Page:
Friday, Aug. 26, 2016
Virginia Commonwealth University’s James Branch Cabell Library is poised to debut its newly installed 400-square-foot outdoor screen that will showcase art, animation, video and information about scholarly work from throughout the VCU community.
The screen, which overlooks the Compass, is 21 feet wide by 24 feet tall, and is located above the main entrance of Cabell Library, which recently wrapped up a major expansion and renovation that added 93,000 square feet of new construction and 63,000 square feet of improvements to the existing Monroe Park Campus library.
The screen has been installed with the hope to intrigue, inspire and inform the tens of thousands of VCU community members who pass by daily.
VCU Libraries has always been deeply engaged with broad and diverse communities in Central Virginia, according to University Librarian John E. Ulmschneider.
“VCU Libraries is known as a convener and center for innovation in cultural programming that reaches literally thousands of members of the academic and greater community,” he said.
The screen — also known as a media facade, a vitrine, or simply Cabell Library’s “big screen” — was installed as part of the library’s $50.8 million expansion and renovation. No tuition revenues or student fees contributed to the library construction.
“We host thousands of people for lectures and panels yearly, and share those scholarly programs via YouTube,” Ulmschneider said. “We hang art in our buildings to inspire students and give patrons something to reflect upon. This is just the newest way to do that outreach and education, and to showcase the diverse artistic and intellectual activity of our community.”
A newly formed library committee will be defining the content strategy for the screen and working with faculty and students to schedule programming. The committee has been charged to think broadly about types of exhibits for this high-profile visual medium, Ulmschneider said.
How To Get Involved
Have ideas? Want to display your art on the big screen or coordinate a class assignment that uses it? Are you a student who wants to submit your big screen art to be shown during regular Student Showcases? E-mail email@example.com or submit your information online at http://go.vcu.edu/cabellscreenform. Know what’s showing on the big screen: http://wp.vcu.edu/cabellscreen/
Likely, the screen will be programmed to display visually engaging presentations, including animation, short films, kinetic-art projects and rotating still images. VCU Libraries also expects to show scientific images, materials from library collections, data visualizations of research and other creative expressions appropriate for an academic and research community like VCU.
“We are open to all kinds of ideas for themes and class projects,” said Sue Robinson, director of communications and public relations, and chairwoman of the big screen committee.
The display, she said, will especially highlight and celebrate the work of VCU’s vibrant student body.
“Imagine walking through the Compass with your family on Parents’ Weekend and being able to see your work displayed,” Robinson said.
The first student showcase is scheduled for the end of September to display work during Family Weekend. Deadline for submissions is Sept. 15.
“The screen is not a billboard or jumbotron for advertising or promotional messaging,” Robinson said. “Instead, it is a platform for artistic, intellectual, and cultural expression, a way to make visible the unique expressions of the VCU academic and artistic community. Even on occasions when the screen will showcase a landmark campus event or a significant library event, the presentation will be artful or art-like.”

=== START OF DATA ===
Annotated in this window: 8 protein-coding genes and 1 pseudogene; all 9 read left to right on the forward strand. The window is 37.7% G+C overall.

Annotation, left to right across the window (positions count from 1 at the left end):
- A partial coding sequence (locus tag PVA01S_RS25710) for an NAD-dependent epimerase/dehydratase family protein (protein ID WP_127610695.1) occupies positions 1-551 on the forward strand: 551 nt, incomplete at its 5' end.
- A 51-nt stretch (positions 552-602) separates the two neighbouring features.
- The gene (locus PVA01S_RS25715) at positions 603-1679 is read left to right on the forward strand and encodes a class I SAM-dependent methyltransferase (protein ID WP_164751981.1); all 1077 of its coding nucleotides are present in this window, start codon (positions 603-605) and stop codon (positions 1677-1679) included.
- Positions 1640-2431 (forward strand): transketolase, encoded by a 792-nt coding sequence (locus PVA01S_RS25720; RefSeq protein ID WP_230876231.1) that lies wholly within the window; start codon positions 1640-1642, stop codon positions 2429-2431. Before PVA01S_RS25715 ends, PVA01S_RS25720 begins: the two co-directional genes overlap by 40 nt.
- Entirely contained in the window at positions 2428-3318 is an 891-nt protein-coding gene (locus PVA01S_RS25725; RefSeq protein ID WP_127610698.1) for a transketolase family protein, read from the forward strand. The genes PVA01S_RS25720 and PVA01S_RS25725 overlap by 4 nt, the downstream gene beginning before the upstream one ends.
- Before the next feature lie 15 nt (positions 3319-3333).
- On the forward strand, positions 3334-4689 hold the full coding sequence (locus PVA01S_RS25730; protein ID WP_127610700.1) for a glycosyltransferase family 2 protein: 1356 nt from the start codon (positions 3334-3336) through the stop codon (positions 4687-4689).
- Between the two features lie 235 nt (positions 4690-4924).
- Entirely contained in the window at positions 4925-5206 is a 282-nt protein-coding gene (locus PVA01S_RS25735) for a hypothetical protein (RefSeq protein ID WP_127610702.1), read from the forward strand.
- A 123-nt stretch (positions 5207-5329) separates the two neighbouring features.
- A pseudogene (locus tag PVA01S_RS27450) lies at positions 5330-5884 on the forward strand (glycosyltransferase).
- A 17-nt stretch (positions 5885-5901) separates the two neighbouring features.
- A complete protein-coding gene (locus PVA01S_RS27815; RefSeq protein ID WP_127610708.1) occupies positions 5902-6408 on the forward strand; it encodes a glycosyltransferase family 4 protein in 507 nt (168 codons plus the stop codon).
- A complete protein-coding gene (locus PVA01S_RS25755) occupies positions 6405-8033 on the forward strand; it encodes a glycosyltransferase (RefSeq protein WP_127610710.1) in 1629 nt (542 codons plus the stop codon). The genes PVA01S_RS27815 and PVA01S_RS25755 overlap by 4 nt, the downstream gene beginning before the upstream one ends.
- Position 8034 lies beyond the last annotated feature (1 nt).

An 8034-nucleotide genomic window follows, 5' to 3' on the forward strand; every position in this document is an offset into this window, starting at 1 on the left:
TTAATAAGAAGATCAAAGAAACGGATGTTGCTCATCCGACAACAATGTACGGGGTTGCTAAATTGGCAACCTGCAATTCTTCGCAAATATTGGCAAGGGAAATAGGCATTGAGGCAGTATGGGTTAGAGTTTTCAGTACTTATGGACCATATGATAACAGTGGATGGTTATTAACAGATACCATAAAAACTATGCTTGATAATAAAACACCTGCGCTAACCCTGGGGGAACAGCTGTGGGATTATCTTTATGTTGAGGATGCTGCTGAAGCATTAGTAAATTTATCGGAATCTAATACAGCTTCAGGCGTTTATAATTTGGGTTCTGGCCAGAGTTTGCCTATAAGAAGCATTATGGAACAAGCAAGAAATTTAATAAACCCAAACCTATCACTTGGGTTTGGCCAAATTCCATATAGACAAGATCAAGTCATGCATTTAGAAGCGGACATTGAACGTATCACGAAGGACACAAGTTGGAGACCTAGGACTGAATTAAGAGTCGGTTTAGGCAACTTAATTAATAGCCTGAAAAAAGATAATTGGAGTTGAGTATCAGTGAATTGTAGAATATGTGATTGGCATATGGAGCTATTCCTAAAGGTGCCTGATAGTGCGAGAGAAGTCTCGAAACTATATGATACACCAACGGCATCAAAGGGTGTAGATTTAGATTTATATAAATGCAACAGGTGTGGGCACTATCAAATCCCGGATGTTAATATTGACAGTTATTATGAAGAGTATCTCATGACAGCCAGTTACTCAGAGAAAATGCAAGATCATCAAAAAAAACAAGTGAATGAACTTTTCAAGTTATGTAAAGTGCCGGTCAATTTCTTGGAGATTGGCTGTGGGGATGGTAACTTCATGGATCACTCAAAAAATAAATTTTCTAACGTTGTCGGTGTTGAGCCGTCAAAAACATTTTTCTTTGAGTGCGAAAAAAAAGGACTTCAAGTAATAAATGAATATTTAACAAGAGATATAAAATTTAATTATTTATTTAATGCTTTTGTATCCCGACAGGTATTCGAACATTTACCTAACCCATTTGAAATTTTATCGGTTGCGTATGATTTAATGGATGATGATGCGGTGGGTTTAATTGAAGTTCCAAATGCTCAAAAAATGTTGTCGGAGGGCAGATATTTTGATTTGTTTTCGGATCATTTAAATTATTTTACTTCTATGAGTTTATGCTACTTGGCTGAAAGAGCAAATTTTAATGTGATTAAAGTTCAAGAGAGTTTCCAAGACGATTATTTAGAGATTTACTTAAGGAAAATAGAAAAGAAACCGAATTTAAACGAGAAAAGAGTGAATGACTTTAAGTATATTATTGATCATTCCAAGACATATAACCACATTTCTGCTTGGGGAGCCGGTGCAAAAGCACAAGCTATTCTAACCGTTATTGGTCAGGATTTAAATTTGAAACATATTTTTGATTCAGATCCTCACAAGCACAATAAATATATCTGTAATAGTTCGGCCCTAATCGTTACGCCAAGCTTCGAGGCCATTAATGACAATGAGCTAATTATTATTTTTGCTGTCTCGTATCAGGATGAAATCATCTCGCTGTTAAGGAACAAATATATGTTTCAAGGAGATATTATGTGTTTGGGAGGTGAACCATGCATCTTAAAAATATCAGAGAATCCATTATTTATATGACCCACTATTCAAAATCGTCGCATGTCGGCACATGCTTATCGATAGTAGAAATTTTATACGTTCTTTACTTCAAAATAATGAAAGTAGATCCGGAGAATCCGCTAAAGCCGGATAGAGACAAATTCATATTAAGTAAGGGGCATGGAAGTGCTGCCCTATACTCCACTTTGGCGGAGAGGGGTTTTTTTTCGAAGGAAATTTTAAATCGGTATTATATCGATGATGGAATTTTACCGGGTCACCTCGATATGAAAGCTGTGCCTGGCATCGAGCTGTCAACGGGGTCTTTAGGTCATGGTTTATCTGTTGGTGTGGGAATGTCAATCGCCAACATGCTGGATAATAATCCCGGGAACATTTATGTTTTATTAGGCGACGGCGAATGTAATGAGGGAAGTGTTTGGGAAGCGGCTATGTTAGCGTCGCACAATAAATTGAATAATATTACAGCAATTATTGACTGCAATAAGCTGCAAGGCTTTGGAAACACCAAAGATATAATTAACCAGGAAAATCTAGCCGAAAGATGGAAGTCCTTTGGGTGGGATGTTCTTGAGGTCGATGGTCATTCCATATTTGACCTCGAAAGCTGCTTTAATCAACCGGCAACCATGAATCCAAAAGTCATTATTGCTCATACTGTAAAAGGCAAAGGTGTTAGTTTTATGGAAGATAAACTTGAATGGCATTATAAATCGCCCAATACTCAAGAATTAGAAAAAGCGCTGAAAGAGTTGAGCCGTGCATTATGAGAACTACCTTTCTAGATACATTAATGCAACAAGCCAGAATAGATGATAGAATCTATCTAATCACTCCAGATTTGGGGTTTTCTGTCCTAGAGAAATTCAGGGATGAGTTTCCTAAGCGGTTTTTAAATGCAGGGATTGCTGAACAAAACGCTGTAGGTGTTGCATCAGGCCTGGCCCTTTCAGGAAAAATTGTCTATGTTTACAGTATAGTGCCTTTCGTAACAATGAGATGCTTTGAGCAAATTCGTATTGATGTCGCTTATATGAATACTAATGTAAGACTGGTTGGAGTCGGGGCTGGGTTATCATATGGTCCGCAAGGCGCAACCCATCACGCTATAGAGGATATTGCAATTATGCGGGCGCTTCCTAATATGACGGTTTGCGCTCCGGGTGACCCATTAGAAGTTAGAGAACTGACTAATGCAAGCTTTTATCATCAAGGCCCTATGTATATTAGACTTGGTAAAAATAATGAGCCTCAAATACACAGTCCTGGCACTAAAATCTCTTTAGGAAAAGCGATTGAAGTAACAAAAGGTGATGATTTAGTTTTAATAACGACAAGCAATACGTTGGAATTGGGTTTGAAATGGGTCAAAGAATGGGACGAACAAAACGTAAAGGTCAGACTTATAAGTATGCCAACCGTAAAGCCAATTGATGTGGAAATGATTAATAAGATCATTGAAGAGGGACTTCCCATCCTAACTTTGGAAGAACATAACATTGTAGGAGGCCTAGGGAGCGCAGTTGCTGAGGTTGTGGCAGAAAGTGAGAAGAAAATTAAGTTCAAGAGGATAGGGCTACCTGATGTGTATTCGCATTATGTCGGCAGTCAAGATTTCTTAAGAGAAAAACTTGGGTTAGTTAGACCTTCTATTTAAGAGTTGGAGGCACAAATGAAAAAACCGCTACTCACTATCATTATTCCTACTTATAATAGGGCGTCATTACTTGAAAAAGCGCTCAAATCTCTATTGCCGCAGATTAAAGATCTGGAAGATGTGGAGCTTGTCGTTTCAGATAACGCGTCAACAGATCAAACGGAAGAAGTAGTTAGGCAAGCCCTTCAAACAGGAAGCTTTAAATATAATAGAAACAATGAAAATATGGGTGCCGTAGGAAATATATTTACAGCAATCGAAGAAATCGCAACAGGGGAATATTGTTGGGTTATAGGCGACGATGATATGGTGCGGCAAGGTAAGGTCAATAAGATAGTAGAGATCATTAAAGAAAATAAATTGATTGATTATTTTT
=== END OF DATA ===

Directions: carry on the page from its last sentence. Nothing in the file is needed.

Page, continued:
The displayed artwork will be the work of VCU students, faculty, staff and alumni, or will feature public art, such as the Richmond Mural Project, in the VCU neighborhood.
The screen has no sound, and will not be used to show sports events or films. Its “exhibits” will typically feature groups of six to 20 related images or gifs, each displayed for 20 to 25 seconds, while displays of stand-alone video or kinetic installations will generally run under five minutes. Programming will be displayed during high-traffic times and at irregular hours.
As a defining architectural element of the new library building, the screen also has an important property that video or projection displays can’t provide: It is transparent, even when the screen is in use.
Display designs can take advantage of the transparency to create powerful visual effects.
“During the design phase for the building, students often noted their desire for natural light and views of the outside world that Cabell Library previously did not provide,” Ulmschneider said. “The new screen honors that need while still providing a brilliant display. To students in the building, the screen looks like the mesh of a screen porch. Outside light floods through, and the view from inside is relatively unimpeded. Anyone outside the building also can see through the mesh into the building, even while the screen is lit up. Display designs can take advantage of the transparency to create powerful visual effects.”
It is the only such screen that has been installed at a library east of California, where California State University at Fresno uses one as an art installation. At North Carolina State University, a similar screen is installed on the student commons building.
The screen will show the following exhibitions:
Aug. 29: “The Eyes Have It,” scientific illustrations from Special Collections and Archives
Sept. 6: The RVA Mural Project, student photographer focuses on big art in the neighborhood
Sept. 12: “Wildflowers,” images from a new digital collection
Sept. 19: Alumni exhibit by pop artist Nickolai Walko
Also coming soon: a faculty exhibit by Sonya Clark, student renderings of interior space for the ICA and an open showcase of student work.
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